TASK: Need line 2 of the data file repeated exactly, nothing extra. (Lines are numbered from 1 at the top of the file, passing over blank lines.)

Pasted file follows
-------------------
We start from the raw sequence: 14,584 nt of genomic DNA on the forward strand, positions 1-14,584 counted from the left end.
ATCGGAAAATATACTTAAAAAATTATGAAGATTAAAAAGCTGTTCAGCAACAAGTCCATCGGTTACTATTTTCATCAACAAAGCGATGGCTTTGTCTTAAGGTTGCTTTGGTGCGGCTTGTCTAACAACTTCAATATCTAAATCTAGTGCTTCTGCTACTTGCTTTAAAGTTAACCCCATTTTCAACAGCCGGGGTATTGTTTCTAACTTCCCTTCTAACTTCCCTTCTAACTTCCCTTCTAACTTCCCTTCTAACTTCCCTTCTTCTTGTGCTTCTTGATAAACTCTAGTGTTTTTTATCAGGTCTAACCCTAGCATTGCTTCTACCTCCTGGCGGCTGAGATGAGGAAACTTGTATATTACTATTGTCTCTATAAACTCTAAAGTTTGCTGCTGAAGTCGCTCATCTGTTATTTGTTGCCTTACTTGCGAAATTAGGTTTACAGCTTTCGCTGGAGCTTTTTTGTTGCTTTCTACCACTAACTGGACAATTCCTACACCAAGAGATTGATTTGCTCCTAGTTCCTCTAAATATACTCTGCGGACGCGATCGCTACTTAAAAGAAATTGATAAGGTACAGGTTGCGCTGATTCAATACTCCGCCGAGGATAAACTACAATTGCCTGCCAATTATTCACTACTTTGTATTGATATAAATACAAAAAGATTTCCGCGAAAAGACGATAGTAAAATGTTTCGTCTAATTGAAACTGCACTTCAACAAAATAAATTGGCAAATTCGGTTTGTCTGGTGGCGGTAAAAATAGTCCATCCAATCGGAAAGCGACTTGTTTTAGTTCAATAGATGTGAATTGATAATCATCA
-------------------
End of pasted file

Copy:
ATCGGAAAATATACTTAAAAAATTATGAAGATTAAAAAGCTGTTCAGCAACAAGTCCATCGGTTACTATTTTCATCAACAAAGCGATGGCTTTGTCTTAAGGTTGCTTTGGTGCGGCTTGTCTAACAACTTCAATATCTAAATCTAGTGCTTCTGCTACTTGCTTTAAAGTTAACCCCATTTTCAACAGCCGGGGTATTGTTTCTAACTTCCCTTCTAACTTCCCTTCTAACTTCCCTTCTAACTTCCCTTCTAACTTCCCTTCTTCTTGTGCTTCTTGATAAACTCTAGTGTTTTTTATCAGGTCTAACCCTAGCATTGCTTCTACCTCCTGGCGGCTGAGATGAGGAAACTTGTATATTACTATTGTCTCTATAAACTCTAAAGTTTGCTGCTGAAGTCGCTCATCTGTTATTTGTTGCCTTACTTGCGAAATTAGGTTTACAGCTTTCGCTGGAGCTTTTTTGTTGCTTTCTACCACTAACTGGACAATTCCTACACCAAGAGATTGATTTGCTCCTAGTTCCTCTAAATATACTCTGCGGACGCGATCGCTACTTAAAAGAAATTGATAAGGTACAGGTTGCGCTGATTCAATACTCCGCCGAGGATAAACTACAATTGCCTGCCAATTATTCACTACTTTGTATTGATATAAATACAAAAAGATTTCCGCGAAAAGACGATAGTAAAATGTTTCGTCTAATTGAAACTGCACTTCAACAAAATAAATTGGCAAATTCGGTTTGTCTGGTGGCGGTAAAAATAGTCCATCCAATCGGAAAGCGACTTGTTTTAGTTCAATAGATGTGAATTGATAATCATCA